D. Graham Burnett
Associate Professor of History
Christian Gauss Fund University Preceptor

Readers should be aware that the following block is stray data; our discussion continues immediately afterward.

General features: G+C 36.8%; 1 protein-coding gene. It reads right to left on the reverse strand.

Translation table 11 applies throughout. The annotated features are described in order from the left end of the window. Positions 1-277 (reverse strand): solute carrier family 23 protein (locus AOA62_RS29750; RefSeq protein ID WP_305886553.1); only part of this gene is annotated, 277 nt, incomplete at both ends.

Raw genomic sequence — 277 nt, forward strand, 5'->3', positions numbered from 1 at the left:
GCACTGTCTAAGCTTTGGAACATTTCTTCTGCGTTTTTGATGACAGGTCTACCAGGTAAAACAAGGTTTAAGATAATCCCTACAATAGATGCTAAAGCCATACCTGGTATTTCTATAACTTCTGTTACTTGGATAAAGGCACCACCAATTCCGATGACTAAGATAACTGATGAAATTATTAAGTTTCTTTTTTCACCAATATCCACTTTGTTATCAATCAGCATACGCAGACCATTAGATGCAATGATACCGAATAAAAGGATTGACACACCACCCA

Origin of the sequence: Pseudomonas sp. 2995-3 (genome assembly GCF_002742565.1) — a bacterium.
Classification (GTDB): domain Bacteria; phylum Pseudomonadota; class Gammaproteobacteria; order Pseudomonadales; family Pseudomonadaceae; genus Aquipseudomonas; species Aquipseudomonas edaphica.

There are really two stories here: that of the case itself--a trial story, a courtroom story, a drama focused around a violent death; and that of the deliberations--the story of what happened behind the closed door of the jury room. Each of these stories is complex, and they are of course entangled. I set out to write this book in order to tell the latter, but to do so I must rehearse elements of the former. Let me be clear, though: it is by no means my intention to retry the case in a personal memoir. The case is closed. In writing this book, I have made no additional investigations of the events at issue, I have not revisited the records of the trial, and I have not interviewed any of the people involved. All of that was tempting, and would certainly have been interesting, but my sense has been that to embark on such digging would have been, inevitably, to put the trial on trial, to lose myself again in the twisting labyrinth of unrecoverable fact that we negotiated in the jury room. I would have begun to extend that labyrinth, to open new rooms and passages. And this was not the aim. I am sure there is more to the maze than I have seen (when is there not?), but by keeping notes during the weeks of the trial, I laid a thread along the path we took together as jurors, and that is the thread I will follow here.